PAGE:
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Airspace management system

A sophisticated automation platform is required to support Elevate’s envisioned scale of operations. The platform must link Uber’s existing network of ground transportation options with new aviation operations to ensure the multi-modal journey is faster and more efficient than a ground-only segment. Airspace access must not be a barrier to the goals of speed and efficiency.

Uber’s concept for airspace integration

Uber Elevate supports the FAA’s concept for urban air mobility (UAM) operations, which extends the concept of operations for unmanned aircraft system (UAS) traffic management (UTM) to onboard piloted operations while preserving its interoperability with the existing air traffic management (ATM) system.

Under today’s “visual flight rules,” pilots are responsible for ensuring the safety of their operations and may fly relatively unrestricted in low traffic-density airspaces. This is how UAM aircraft will initially operate in such airspaces.

However, when these aircraft want to access busier airspaces, like those surrounding airports, they must coordinate with air traffic controllers. And when those airports become busy with traditional commercial air traffic, UAM aircraft may be turned away.

UAM aircraft need mechanisms by which they may access busy airspaces safely and with limited restrictions due to interaction with traditional air traffic control procedures or other airspace users.

Elevate is working with NASA and the FAA to develop these new mechanisms and show that they will preserve the safety of the National Airspace System and effectively integrate new UAM operations.

Elevate Cloud Services

A central aspect of the new proposed airspace management approach is the idea that third parties will provide airspace management services to aircraft. Uber Elevate is creating a suite of capabilities to do just that, called Elevate Cloud Services (ECS). ECS is Elevate’s automation platform that may serve as an unmanned aircraft systems (UAS) service supplier (USS), for unmanned aircraft, or provider of services to UAM (PSU), for piloted aircraft in controlled and uncontrolled airspace. ECS provides additional functionality necessary to enable seamless multimodal trip integration and serve rider’s travel needs. ECS also works in concert with the aircraft operator and onboard pilot to ensure every operation is fast, efficient, and safe.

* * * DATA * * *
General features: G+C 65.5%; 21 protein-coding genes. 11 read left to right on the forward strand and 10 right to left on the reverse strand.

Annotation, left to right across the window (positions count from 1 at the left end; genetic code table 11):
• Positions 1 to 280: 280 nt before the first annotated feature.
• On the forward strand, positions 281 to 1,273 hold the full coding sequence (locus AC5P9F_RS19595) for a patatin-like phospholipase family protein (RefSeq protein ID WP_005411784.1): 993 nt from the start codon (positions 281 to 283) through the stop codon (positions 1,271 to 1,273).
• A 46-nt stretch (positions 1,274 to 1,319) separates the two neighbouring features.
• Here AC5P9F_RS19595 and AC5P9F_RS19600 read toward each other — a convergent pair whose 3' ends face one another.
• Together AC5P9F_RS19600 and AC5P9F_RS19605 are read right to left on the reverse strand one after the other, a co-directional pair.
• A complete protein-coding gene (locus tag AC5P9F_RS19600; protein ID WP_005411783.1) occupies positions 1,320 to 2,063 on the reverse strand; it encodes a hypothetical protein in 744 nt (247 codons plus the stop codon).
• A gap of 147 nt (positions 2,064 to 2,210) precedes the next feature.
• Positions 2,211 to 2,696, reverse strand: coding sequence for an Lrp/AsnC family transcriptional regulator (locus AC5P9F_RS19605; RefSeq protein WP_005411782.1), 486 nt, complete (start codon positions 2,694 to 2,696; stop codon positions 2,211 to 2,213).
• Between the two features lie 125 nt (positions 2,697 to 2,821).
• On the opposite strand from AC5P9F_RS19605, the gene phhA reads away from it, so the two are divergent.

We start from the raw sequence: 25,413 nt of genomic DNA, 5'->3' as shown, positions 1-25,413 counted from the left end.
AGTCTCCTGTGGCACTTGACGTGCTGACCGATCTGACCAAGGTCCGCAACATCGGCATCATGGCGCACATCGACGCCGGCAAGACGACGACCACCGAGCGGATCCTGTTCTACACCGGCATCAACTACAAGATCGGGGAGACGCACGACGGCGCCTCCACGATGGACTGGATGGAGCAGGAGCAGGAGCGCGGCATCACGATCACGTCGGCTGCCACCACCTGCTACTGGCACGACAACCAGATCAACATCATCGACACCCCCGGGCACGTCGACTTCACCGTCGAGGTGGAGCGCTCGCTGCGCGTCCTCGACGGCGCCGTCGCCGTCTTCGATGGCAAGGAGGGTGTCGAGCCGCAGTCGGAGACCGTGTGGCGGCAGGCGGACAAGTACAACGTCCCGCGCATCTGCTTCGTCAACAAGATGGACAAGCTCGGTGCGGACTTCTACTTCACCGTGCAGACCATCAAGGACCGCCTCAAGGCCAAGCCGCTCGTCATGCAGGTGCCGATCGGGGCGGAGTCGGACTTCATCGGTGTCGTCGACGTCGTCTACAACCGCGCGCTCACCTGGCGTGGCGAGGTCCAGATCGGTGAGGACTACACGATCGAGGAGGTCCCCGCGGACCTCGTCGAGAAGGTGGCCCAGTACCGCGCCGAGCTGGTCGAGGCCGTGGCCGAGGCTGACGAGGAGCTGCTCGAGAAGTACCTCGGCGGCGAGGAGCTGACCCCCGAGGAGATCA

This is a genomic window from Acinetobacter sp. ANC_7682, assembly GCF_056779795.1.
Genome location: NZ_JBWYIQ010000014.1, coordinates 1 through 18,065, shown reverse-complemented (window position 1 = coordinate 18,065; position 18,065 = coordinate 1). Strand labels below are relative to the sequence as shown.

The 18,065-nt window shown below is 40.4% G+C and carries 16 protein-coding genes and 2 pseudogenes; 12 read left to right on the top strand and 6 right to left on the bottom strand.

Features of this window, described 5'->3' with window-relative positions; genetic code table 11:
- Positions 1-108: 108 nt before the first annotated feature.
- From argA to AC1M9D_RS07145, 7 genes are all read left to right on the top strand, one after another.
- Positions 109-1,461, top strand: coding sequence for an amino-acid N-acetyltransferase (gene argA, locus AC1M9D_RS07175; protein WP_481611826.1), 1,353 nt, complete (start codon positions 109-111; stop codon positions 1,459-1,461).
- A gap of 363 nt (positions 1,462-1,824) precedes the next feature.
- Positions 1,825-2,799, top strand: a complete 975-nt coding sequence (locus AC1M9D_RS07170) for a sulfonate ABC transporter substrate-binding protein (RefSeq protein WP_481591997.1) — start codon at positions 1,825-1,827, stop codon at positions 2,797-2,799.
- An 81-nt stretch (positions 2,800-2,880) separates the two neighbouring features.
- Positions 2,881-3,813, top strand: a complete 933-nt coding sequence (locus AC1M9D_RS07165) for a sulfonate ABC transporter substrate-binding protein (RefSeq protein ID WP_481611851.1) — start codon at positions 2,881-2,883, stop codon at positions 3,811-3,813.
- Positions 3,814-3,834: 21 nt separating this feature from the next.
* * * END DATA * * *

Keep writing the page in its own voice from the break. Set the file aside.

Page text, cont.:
UAM airspace management

The FAA’s concept of airspace management for UAM operations envisions a shared set of responsibilities across pilots, aircraft operators, PSUs, and in some cases the traditional ATM system. This approach to enabling UAM operations at scale is is guided by the principle that these operations should not increase the workload of air traffic controllers, a key factor in determining the capacity of the airspace. Instead, a “federated” system allows UAM operators and their PSUs to grow commensurate with their ability to implement new services and demonstrate they are safe and interoperable with existing aviation stakeholders.

Skylane network

Elevate proposes the development of a dynamic skylane network that will place aircraft on repeatable, predictable routes between skyports. Aircraft operating on Elevate’s network will normally fly similar routes day after day, and the skylane network is a means of sharing this intent with other stakeholders. The geographic component of the network will be static over time scales of weeks or months, but certain routes within a network may be dynamically activated or deactivated depending on airspace conditions.

Airspace capacity

Skylane networks not only provide predictability to other airspace stakeholders, they also support a large number of operations in a relatively compact space. Although the required navigation precision (RNP) of UAM aircraft will vary by manufacturer and model, if they can achieve the RNP 0.1 that some aircraft already meet, a corridor only 1.8 nmi wide could support a bi-directional flow of 240 aircraft per hour. Stacking skylanes using altitude or improving longitudinal spacing could increase capacity even more. Rather than constraining capacity, skylanes and corridors are likely to be a key enabler to achieving airspace access at scale.